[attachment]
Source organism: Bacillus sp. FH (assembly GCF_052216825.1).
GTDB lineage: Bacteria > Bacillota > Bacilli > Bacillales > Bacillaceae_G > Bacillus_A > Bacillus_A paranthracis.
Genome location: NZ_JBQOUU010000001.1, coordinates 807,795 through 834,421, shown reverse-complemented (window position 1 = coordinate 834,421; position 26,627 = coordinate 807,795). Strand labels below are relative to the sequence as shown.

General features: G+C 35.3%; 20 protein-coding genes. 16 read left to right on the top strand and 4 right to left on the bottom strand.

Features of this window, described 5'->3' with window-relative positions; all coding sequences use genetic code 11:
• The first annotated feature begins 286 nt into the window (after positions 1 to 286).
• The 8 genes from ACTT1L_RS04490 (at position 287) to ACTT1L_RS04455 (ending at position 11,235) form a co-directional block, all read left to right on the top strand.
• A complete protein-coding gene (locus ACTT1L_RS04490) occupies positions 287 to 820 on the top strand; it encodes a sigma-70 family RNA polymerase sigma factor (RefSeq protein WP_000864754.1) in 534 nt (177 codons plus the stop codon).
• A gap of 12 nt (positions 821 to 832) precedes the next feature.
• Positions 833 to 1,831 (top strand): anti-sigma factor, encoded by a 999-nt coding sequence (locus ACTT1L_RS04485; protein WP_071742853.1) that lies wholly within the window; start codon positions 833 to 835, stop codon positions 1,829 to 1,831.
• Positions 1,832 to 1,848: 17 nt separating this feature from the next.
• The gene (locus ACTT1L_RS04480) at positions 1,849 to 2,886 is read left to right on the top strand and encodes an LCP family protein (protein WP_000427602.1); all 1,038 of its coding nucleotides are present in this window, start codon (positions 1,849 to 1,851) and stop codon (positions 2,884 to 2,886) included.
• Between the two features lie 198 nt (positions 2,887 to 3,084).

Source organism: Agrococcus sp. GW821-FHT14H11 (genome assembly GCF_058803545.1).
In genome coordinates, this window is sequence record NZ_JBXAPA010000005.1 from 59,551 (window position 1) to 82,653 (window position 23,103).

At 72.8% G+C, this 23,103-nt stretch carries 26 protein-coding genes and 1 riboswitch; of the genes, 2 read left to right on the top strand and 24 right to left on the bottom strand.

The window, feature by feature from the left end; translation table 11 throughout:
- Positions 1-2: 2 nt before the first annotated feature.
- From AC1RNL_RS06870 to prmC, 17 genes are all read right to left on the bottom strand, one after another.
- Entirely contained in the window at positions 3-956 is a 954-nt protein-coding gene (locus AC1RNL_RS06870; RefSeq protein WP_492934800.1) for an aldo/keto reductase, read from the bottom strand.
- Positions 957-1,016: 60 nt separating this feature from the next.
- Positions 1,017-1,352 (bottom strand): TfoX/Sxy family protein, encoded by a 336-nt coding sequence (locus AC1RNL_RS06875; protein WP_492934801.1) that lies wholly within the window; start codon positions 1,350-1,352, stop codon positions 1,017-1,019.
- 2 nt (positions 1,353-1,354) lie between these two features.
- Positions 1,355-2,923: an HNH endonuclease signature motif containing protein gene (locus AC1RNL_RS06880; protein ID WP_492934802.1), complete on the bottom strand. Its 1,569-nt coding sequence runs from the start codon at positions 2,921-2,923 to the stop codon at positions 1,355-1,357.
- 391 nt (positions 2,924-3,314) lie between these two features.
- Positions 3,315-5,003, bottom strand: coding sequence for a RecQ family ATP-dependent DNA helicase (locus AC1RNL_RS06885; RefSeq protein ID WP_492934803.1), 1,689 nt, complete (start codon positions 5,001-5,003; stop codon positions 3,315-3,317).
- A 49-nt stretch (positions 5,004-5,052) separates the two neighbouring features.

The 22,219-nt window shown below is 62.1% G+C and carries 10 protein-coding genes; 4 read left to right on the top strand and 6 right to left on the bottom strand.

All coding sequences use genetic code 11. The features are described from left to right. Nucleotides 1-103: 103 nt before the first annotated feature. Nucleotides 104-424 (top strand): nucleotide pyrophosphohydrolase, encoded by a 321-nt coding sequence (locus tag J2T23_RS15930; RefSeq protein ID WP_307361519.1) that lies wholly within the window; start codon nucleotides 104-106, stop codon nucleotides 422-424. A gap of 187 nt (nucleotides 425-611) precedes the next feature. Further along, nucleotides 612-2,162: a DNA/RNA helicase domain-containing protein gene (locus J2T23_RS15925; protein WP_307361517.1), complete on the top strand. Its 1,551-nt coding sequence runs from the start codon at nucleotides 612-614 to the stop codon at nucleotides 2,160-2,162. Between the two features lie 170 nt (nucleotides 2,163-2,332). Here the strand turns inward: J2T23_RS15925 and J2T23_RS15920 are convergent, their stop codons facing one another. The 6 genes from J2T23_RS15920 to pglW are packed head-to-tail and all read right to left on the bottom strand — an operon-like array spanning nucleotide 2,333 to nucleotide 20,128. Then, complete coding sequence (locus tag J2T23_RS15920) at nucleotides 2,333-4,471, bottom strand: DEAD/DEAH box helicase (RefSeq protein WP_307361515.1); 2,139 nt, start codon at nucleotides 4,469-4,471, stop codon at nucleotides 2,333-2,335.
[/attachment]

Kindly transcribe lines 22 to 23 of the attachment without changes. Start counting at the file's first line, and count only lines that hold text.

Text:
- Positions 1,017-1,352 (bottom strand): TfoX/Sxy family protein, encoded by a 336-nt coding sequence (locus AC1RNL_RS06875; protein WP_492934801.1) that lies wholly within the window; start codon positions 1,350-1,352, stop codon positions 1,017-1,019.
- 2 nt (positions 1,353-1,354) lie between these two features.